École des Bio-Industries

actu bioplastiques

Coup de cœur RESEARCH

Spotlight on bioplastics

Plastics pollute and threaten the health of ecosystems. As they break down into microscopic particles, they contaminate soils, rivers and oceans, representing a major health hazard. The vast majority of the world’s petrochemical plastics are made from polyethylene (PE), which is very difficult for microorganisms to break down. As a result, these microparticles accumulate along trophic chains (bioaccumulation) right up to humans. What’s more, some of the additives they contain could prove toxic in the long term. A recent INSERM study published in April 2022 showed that plastic microparticles induce disorders of intestinal structure and function in mice.

Replacing plastics from the petroleum industry with biodegradable polymers is therefore of vital interest. Numerous studies are therefore focusing on the search for biomass-derived (biosourced) and compostable (biodegradable) materials, in order to develop bioplastics that can follow a natural degradation cycle. Biotechnological production of these bioplastics is one of the solutions currently being considered. The EBInnov® laboratory is interested in the production of polyesters, polyhydroxyalkanoates (PHA). Produced by bacterial fermentation, they represent an alternative to petrochemical plastics. These PHAs are naturally produced by many prokaryotes. In periods of environmental or nutritional stress, they constitute a carbon reserve that accumulates in the cell. Once isolated, the producing microorganisms can be grown in liquid media. After extraction and purification, polymerized PHA is a sustainable source of biopolyesters. EBInnov® focuses its research on three themes:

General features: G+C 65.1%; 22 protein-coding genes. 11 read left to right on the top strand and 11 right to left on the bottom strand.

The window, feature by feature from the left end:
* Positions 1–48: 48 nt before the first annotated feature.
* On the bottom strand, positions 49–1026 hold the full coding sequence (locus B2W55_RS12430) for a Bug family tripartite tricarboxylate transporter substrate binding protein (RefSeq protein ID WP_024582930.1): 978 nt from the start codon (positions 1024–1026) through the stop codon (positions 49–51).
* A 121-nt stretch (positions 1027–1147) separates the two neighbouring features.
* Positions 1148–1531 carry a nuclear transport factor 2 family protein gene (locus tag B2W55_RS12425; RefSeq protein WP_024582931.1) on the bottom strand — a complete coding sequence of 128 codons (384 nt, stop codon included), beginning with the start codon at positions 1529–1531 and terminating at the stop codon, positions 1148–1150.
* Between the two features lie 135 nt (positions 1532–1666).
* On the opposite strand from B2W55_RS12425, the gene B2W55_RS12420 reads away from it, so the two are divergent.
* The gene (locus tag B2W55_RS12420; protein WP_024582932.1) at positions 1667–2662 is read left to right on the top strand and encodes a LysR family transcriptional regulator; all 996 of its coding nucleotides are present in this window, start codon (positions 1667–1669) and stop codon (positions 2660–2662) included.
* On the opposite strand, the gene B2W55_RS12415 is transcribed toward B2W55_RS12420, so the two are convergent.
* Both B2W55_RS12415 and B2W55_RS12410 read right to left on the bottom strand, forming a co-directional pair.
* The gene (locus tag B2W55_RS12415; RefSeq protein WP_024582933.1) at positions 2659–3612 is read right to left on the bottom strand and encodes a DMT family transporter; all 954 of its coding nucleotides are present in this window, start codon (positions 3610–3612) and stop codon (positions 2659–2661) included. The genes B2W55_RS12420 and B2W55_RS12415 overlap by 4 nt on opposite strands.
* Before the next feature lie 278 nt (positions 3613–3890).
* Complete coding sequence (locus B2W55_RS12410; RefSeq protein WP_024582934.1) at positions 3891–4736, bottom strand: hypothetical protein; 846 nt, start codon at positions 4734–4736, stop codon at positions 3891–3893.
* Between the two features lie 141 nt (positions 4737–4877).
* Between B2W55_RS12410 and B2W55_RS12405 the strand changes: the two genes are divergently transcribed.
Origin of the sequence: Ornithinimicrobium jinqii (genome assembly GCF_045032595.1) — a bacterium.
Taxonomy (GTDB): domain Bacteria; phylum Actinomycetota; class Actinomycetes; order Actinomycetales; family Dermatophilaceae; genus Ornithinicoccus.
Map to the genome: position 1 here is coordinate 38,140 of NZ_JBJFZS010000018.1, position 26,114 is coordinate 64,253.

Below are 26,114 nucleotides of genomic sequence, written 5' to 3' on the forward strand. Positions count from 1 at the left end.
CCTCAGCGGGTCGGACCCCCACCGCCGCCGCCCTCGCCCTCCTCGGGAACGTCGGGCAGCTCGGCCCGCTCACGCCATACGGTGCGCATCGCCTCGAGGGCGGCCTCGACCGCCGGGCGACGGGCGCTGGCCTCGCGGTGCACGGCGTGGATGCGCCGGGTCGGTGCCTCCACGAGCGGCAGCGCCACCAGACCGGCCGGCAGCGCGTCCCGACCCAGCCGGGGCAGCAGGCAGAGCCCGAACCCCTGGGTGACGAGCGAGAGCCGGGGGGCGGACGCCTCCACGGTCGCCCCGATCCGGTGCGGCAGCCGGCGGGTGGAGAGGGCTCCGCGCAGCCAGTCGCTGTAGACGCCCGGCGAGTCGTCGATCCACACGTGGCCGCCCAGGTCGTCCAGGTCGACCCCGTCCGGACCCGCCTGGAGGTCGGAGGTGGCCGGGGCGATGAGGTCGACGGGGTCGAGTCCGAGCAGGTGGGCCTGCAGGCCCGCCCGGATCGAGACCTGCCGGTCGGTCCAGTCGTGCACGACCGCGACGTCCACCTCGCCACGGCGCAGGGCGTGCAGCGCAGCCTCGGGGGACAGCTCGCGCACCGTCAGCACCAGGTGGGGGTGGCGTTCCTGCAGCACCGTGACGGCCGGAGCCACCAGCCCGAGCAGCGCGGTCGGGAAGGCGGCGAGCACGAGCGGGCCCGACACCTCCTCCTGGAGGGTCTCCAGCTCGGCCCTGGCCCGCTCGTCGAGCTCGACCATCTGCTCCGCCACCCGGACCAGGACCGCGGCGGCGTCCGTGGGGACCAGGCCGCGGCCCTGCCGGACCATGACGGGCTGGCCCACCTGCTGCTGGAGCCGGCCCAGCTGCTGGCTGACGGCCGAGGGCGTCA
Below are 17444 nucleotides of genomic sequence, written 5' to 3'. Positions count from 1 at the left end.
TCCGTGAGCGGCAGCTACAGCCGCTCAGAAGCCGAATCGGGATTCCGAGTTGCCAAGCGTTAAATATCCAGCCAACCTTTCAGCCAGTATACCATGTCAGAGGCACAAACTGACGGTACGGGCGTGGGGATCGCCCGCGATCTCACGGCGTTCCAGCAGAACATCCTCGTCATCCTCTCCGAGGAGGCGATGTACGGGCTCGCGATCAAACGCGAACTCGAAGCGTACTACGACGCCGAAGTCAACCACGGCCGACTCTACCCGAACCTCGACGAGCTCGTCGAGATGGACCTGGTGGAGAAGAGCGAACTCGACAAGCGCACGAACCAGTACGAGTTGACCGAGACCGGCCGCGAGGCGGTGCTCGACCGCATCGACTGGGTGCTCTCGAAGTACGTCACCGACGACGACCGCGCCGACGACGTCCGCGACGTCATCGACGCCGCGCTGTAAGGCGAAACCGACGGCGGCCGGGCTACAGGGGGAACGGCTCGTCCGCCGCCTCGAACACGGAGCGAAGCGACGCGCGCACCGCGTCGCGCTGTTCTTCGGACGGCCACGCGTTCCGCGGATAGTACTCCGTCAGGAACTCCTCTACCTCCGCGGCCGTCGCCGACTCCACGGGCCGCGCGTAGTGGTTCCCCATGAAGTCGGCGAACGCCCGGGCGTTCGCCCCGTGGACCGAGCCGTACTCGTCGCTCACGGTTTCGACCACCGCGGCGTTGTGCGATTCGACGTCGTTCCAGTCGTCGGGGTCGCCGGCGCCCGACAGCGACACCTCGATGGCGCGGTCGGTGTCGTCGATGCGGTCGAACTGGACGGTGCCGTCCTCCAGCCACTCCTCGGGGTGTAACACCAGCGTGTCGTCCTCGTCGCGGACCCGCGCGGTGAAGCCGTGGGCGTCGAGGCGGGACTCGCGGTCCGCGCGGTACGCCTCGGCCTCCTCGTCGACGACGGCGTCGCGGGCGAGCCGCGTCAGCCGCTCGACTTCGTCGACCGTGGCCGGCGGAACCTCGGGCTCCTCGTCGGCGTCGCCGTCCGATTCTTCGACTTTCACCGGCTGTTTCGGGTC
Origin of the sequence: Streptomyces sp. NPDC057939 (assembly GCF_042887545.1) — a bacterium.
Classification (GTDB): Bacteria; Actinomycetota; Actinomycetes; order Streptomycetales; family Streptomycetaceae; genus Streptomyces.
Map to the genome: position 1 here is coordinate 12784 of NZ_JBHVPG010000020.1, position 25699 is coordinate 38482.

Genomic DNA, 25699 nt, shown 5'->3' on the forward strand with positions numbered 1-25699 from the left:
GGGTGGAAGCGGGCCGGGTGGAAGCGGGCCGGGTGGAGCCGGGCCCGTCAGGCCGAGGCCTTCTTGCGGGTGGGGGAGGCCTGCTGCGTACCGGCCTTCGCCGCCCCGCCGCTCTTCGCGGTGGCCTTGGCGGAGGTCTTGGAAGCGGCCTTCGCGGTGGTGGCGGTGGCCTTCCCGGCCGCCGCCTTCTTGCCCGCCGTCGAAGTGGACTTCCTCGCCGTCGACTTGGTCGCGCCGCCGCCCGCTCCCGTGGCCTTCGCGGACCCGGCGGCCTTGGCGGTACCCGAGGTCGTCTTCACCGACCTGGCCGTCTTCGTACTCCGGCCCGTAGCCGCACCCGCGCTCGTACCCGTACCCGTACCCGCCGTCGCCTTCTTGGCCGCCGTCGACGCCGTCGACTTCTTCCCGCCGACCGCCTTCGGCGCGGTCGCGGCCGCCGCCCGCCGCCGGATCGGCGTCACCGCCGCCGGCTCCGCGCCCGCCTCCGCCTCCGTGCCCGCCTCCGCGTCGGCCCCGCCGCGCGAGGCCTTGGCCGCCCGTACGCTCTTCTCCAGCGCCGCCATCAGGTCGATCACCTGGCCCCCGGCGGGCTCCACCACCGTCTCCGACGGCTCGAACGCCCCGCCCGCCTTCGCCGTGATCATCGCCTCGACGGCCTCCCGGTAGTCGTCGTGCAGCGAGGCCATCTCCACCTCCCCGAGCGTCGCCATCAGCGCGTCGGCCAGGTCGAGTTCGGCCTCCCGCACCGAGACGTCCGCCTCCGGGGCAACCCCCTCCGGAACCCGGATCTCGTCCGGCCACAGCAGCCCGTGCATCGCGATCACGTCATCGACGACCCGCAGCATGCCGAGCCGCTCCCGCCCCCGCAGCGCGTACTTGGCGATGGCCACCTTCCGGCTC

• exploration of microbial biodiversity in natural environments to isolate the most promising microorganisms in terms of PHA yield or quality,
  • improving production yields by adding value to carbon sources derived from agricultural by-products,
  • the search for alternatives to chlorinated solvents for PHA extraction, by studying the capacity of green solvents to replace them advantageously.

Find out more: Dr Karim Senni, HDR